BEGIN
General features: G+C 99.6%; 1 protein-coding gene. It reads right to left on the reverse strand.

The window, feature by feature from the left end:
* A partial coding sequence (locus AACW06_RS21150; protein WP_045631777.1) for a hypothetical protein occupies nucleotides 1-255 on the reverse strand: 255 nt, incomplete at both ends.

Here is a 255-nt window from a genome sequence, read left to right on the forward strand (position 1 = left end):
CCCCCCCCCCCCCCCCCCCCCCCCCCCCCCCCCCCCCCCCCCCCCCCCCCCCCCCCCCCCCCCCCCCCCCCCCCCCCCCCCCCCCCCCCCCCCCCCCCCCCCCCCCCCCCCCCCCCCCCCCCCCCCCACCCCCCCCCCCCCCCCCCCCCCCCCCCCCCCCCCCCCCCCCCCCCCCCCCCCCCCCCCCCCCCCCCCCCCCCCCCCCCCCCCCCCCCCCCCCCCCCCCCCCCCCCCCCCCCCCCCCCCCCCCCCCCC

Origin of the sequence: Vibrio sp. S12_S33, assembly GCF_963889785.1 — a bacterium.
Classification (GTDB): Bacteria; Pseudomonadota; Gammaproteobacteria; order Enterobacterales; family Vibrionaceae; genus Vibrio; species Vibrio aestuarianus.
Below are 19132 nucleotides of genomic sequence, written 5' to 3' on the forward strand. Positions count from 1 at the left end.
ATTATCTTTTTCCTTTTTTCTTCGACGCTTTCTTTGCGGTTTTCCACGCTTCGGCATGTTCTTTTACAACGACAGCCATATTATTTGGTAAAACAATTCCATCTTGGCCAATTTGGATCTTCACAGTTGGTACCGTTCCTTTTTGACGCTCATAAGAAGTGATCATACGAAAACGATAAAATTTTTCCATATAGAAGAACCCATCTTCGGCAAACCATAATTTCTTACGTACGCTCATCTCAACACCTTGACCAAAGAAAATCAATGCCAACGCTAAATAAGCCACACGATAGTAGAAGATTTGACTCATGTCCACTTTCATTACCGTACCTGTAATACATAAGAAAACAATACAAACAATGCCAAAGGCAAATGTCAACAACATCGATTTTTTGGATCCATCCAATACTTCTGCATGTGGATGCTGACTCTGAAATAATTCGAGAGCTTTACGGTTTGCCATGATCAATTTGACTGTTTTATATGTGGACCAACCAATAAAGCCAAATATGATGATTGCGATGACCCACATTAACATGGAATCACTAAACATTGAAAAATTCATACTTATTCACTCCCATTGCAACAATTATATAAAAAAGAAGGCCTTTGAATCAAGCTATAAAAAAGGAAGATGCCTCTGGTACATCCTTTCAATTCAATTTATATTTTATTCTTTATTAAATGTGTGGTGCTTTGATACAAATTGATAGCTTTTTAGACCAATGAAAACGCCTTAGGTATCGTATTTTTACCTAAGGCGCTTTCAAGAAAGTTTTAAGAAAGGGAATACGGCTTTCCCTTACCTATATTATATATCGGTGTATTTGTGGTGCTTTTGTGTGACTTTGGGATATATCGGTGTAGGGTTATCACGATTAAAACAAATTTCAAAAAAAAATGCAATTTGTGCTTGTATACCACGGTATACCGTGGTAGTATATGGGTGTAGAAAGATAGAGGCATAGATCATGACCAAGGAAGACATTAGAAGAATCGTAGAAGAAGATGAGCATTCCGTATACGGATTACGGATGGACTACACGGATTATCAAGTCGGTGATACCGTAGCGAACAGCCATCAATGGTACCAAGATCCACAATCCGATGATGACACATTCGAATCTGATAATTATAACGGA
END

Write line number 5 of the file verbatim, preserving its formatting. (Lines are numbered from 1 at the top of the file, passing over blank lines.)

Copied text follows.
CCCCCCCCCCCCCCCCCCCCCCCCCCCCCCCCCCCCCCCCCCCCCCCCCCCCCCCCCCCCCCCCCCCCCCCCCCCCCCCCCCCCCCCCCCCCCCCCCCCCCCCCCCCCCCCCCCCCCCCCCCCCCCCACCCCCCCCCCCCCCCCCCCCCCCCCCCCCCCCCCCCCCCCCCCCCCCCCCCCCCCCCCCCCCCCCCCCCCCCCCCCCCCCCCCCCCCCCCCCCCCCCCCCCCCCCCCCCCCCCCCCCCCCCCCCCCC